After Niels (aka Bentivogli) fell in love with tango, it was little surprise that he also became obsessed with the homeland of the seductive dance: Argentina. Since his first visit in 2003, Niels has been back twice, but he's dreaming of the day when he can move to Buenos Aires.
For now though, Niels has to satisfy himself with living in Amsterdam, where he works as a linguist. I caught up with him to chat about his obsession with Argentina and tango, as well as his views on travel and the environment.
Niels in Pisa, Italy.
You're a self-confessed obsessed fan of Argentina. What do you love about Argentina?
Hm, tough questions first, eh? The country and me simply hit it off right from the start. For starters, I had a lovely conversation on the plane over with an Argentine woman, who not only told me everything about her entire family and circle of friends, but also put me in touch with some of the more interesting figures in the local tango scene. Plus, she offered me a ride downtown from the airport, was determined to help me find accommodation, and wouldn't leave me before having had dinner with me. The best thing was, she was no exception: my encounters with the locals have been like that since. I cannot think of a country with people nicer than Argentinians, although the recent immense increase in tourism has had a somewhat negative impact...
Besides the people, I am in love with the country itself. The cities, though most of them are ugly, are extremely lively and interesting; nature is like nothing I have ever seen elsewhere. I am in love particularly with Missiones and Neuquén provinces; both are host to amazing landscapes and stunning National Parks.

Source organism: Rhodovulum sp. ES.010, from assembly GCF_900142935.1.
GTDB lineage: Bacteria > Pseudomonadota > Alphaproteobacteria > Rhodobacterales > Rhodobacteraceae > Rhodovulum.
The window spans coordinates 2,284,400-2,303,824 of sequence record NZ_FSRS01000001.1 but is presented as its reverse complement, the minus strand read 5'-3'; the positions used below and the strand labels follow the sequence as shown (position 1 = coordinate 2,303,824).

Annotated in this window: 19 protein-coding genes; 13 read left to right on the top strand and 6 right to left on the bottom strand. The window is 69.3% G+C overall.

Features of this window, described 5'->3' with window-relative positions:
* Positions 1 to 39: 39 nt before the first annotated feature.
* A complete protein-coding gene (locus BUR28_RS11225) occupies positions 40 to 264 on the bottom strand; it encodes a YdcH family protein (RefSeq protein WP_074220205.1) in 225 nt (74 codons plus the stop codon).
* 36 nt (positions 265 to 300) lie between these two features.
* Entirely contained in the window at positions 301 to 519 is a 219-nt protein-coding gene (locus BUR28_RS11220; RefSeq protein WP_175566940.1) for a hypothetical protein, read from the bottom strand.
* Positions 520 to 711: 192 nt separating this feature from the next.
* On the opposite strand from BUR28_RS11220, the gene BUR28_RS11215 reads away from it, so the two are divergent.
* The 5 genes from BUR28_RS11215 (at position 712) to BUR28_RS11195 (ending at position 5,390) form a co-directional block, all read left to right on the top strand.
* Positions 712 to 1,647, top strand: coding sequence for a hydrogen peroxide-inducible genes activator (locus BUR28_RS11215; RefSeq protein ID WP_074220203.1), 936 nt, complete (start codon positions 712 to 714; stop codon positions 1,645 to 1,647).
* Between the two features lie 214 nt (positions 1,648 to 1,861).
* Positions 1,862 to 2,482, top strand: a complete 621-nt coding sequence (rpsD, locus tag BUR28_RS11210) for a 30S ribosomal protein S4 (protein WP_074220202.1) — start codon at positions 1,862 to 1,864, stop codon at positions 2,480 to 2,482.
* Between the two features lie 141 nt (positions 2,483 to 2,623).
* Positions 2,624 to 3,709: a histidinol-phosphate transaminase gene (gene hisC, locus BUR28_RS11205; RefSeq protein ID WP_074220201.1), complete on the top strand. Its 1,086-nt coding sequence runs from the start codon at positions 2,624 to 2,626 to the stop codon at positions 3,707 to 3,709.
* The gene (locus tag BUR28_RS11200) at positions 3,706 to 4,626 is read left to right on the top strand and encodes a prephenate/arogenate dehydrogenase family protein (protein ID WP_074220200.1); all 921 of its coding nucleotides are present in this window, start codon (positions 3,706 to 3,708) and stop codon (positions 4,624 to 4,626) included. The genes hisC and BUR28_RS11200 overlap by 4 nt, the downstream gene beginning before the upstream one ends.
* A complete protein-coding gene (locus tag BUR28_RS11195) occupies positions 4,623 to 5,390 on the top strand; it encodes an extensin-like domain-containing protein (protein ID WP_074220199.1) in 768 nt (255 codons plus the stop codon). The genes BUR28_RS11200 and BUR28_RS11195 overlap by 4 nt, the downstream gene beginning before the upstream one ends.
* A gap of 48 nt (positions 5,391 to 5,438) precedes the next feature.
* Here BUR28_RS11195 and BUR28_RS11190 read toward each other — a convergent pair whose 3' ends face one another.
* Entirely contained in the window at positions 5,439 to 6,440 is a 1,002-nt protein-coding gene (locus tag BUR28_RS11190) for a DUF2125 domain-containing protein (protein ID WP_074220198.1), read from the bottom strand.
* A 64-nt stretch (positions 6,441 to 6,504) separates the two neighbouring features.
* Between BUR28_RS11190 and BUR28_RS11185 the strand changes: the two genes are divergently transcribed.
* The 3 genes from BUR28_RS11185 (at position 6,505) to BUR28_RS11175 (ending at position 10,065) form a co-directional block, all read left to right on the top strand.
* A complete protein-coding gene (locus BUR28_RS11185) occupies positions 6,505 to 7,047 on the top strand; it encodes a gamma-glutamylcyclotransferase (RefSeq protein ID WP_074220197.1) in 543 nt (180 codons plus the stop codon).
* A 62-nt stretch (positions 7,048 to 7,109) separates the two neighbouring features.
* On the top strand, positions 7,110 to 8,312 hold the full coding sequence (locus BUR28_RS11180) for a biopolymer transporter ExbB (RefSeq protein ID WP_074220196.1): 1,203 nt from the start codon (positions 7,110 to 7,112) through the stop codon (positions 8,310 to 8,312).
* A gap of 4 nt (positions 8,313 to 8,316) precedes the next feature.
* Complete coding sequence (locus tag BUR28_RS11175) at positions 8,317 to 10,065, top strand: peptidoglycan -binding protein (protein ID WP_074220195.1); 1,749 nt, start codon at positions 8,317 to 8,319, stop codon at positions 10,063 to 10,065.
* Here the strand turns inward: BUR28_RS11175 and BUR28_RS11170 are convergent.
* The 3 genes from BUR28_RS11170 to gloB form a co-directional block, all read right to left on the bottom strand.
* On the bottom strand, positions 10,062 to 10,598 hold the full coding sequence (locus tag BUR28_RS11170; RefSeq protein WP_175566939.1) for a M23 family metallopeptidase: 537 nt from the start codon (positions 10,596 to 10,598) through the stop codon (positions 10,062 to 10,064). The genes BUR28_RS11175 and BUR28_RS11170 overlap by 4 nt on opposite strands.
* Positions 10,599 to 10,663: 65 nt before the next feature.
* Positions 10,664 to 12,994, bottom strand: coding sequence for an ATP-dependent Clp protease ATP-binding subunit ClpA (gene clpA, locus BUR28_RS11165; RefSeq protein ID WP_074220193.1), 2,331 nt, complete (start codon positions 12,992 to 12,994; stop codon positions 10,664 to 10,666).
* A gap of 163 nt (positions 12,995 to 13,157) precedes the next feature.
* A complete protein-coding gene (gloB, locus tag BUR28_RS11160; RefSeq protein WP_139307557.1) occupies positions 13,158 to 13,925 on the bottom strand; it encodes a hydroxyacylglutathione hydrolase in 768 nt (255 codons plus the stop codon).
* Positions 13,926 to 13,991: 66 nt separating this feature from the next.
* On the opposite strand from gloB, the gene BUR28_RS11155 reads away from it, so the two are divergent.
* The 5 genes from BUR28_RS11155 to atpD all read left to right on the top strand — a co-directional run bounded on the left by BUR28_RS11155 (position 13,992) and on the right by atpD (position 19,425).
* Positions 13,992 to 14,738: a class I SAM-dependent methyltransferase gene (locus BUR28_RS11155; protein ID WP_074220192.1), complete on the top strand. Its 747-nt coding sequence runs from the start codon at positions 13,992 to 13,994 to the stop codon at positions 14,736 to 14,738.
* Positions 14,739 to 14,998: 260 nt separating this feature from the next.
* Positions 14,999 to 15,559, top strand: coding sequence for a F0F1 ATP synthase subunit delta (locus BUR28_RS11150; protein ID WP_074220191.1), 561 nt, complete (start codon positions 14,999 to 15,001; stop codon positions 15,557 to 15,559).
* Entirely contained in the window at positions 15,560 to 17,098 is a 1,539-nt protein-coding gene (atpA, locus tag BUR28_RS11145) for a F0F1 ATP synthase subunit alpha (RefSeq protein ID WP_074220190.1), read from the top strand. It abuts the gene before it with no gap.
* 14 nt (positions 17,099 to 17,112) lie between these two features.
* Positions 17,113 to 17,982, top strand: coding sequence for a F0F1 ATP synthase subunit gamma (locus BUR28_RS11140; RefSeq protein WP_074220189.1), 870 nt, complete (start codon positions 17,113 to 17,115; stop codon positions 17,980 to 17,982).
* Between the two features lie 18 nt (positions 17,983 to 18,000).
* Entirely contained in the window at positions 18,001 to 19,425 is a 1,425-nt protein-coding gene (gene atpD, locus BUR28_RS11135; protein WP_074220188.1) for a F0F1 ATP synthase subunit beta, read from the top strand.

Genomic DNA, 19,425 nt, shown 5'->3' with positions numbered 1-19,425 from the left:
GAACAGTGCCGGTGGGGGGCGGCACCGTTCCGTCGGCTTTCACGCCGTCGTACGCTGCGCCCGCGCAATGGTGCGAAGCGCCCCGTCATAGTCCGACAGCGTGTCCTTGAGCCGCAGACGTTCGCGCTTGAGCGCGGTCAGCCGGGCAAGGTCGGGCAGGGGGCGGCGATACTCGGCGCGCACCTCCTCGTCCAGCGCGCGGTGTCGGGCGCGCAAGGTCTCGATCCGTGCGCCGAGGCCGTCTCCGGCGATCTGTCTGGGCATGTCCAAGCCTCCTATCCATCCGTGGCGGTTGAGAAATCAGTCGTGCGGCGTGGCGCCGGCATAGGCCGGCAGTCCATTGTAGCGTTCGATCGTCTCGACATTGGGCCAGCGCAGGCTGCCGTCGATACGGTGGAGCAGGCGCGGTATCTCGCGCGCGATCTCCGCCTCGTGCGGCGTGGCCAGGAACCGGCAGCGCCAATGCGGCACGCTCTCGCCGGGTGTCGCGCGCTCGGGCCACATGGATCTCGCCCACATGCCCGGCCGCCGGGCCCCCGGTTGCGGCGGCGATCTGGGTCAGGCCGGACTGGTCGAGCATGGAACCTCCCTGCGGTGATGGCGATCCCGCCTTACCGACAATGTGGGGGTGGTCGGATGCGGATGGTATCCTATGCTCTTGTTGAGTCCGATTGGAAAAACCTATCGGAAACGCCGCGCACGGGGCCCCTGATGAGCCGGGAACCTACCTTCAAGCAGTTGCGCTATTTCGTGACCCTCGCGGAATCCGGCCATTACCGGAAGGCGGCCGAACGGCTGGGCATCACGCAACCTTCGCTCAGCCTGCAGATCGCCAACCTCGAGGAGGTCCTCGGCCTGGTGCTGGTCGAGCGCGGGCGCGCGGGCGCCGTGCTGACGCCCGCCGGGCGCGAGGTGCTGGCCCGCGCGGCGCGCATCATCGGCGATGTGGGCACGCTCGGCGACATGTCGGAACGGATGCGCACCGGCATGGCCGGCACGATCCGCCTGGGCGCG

How long have you been fascinated by Argentina?
A number of things conspired to spark off my interest. One of them was the marriage of the Dutch crown prince to an Argentine woman in 2002; I don't think I ever considered Argentina as a travel destination before that, but it got me reading about the country, in particular about the Guerra Sucia. Then, I met a girl from Buenos Aires in Vienna that same year, who I travelled around with for a week. She was extremely critical about her country, which surprised me and made me curious, because I had just read that all Argentinians suffer from a major superiority complex... But the most important reason in the end was tango. I took up dancing in 2002, and was addicted from the start onwards. This made it only logical to go to Buenos Aires, which I am confident to say is the only place where it is taught properly.
So tell us honestly... How good is your tango?
I won't be the judge of that. The basis of tango is that man and woman move as a single body; the dance partially arose from the need to have a decent outlet for carnal desires. The other basic feature, which is commonly neglected in the western world, is that tango is about simple improvisation rather than complex predetermined figures. I would say that I am capable of dancing a tango in close embrace with any woman on any type of music; from the leader's perspective, that is quite an accomplishment.